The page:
Genome-wide association study of response to cognitive–behavioural therapy in children with anxiety disorders

Jonathan R I Coleman, Kathryn J Lester, Robert Keers, Susanna Roberts, Charles Curtis, Kristian Arendt, Susan Bögels, Peter Cooper, Cathy Creswell, Tim Dalgleish, Catharina A Hartman, Einar R Heiervang, Katrin Hötzel, Jennifer L. Hudson, Tina In-Albon, Kristen Lavallee, Heidi J Lyneham, Carla E Marin, Richard Meiser-Stedman, Talia MorrisMaaike H. Nauta, Ronald M Rapee, Silvia Schneider, Sophie C Schneider, Wendy K Silverman, Mikael Thastum, Kerstin Thirlwall, Polly Waite, Gro Janne Wergeland, Gerome Breen, Thalia C Eley

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Abstract

Background: Anxiety disorders are common, and cognitive–behavioural therapy (CBT) is a first-line treatment. Candidate gene studies have suggested a genetic basis to treatment response, but findings have been inconsistent. Aims: To perform the first genome-wide association study (GWAS) of psychological treatment response in children with anxiety disorders (n = 980). Method: Presence and severity of anxiety was assessed using semi-structured interview at baseline, on completion of treatment (post-treatment), and 3 to 12 months after treatment completion (follow-up). DNA was genotyped using the Illumina Human Core Exome-12v1.0 array. Linear mixed models were used to test associations between genetic variants and response (change in symptom severity) immediately post-treatment and at 6-month follow-up. Results: No variants passed a genome-wide significance threshold (P = 5×10−8) in either analysis. Four variants met criteria for suggestive significance (P<5×10−6) in association with response post-treatment, and three variants in the 6-month follow-up analysis. Conclusions: This is the first genome-wide therapygenetic study. It suggests no common variants of very high effect underlie response to CBT. Future investigations should maximise power to detect single-variant and polygenic effects by using larger, more homogeneous cohorts.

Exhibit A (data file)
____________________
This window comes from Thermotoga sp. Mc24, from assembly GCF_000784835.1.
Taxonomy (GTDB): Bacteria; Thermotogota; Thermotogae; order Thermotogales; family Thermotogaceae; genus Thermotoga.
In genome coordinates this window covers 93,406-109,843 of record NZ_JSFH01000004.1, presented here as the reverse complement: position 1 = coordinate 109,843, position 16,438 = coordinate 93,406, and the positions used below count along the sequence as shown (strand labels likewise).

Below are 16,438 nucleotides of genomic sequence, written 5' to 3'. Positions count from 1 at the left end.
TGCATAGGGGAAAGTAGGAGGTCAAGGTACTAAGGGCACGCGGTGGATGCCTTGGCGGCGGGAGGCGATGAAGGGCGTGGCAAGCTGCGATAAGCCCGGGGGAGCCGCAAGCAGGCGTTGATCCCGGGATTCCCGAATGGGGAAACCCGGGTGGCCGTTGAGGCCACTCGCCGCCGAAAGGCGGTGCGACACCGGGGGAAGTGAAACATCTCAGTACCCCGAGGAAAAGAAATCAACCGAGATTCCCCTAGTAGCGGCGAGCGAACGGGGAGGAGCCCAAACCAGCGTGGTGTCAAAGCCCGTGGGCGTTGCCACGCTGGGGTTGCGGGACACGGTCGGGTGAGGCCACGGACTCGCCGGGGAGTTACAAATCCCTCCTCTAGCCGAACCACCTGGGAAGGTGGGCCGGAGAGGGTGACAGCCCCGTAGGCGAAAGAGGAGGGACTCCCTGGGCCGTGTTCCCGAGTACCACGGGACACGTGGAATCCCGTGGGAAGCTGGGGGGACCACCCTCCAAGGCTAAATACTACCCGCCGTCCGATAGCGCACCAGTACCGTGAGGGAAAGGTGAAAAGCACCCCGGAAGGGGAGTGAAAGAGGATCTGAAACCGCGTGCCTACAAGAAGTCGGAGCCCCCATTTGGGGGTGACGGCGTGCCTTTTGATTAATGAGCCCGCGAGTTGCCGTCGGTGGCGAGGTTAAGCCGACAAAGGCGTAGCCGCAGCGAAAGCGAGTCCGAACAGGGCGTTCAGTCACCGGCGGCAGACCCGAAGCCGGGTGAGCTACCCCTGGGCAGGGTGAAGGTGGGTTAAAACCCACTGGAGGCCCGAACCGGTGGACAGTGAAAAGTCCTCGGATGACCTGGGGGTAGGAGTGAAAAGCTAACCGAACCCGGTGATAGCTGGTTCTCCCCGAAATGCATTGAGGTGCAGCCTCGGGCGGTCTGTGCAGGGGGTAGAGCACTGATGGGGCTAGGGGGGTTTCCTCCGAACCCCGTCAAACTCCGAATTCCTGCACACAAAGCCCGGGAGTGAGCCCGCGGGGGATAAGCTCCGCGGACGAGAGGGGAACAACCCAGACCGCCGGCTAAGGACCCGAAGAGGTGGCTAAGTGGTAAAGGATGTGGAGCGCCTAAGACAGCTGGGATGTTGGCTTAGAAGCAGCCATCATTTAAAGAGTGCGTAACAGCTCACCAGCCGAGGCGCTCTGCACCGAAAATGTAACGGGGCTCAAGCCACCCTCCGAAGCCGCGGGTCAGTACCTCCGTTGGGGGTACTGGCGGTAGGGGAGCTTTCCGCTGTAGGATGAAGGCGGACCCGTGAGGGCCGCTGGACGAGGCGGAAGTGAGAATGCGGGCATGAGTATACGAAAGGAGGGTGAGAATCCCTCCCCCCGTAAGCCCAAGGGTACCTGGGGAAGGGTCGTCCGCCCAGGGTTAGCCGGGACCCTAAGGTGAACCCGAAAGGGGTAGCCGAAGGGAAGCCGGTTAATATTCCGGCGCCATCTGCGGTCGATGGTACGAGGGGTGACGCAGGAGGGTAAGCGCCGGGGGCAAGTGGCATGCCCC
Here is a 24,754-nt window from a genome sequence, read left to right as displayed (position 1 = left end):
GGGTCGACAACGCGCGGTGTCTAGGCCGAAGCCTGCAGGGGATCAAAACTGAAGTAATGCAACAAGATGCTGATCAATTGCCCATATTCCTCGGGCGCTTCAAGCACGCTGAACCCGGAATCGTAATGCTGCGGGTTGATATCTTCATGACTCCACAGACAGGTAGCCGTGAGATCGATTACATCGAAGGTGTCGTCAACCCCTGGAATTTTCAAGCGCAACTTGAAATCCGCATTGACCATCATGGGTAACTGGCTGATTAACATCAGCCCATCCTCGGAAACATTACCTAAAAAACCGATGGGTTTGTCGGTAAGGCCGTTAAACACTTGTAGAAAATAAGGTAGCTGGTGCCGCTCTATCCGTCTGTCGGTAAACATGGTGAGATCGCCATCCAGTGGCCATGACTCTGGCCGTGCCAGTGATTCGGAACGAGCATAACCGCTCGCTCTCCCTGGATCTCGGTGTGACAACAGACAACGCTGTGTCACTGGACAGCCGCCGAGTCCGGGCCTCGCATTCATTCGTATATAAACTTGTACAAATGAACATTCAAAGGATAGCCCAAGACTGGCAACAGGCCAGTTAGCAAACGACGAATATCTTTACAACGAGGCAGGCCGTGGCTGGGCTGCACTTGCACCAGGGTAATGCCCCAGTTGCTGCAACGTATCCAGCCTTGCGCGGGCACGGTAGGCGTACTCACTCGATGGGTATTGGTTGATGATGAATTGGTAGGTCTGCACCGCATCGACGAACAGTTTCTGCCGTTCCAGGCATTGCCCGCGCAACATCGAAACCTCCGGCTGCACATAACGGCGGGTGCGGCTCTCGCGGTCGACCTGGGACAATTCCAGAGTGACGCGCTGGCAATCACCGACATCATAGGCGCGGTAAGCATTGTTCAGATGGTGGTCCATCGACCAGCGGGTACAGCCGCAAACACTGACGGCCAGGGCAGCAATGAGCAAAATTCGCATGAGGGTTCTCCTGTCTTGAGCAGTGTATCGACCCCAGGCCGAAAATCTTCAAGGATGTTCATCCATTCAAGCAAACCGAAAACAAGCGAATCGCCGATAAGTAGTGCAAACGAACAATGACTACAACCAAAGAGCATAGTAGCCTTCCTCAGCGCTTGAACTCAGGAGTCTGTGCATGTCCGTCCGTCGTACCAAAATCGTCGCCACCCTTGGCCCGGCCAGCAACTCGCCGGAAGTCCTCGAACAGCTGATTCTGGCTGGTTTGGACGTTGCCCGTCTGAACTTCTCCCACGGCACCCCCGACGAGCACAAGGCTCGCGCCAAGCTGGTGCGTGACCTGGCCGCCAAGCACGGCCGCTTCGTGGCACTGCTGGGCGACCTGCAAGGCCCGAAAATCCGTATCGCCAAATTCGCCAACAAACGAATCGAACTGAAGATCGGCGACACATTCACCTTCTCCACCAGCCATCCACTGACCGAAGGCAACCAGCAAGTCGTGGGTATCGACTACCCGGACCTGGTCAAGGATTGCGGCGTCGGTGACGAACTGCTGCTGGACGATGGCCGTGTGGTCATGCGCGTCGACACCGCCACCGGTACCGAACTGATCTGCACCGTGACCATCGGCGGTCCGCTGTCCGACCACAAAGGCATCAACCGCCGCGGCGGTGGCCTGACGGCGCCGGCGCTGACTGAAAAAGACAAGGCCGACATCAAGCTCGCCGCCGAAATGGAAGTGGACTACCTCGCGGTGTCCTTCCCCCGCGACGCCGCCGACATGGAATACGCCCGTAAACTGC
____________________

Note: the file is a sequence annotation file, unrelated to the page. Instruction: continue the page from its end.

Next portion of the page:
Original languageEnglish
Pages (from-to)236-243
JournalThe British Journal of Psychiatry
Volume209
Issue number3
DOIs
Publication statusPublished - Sep 2016

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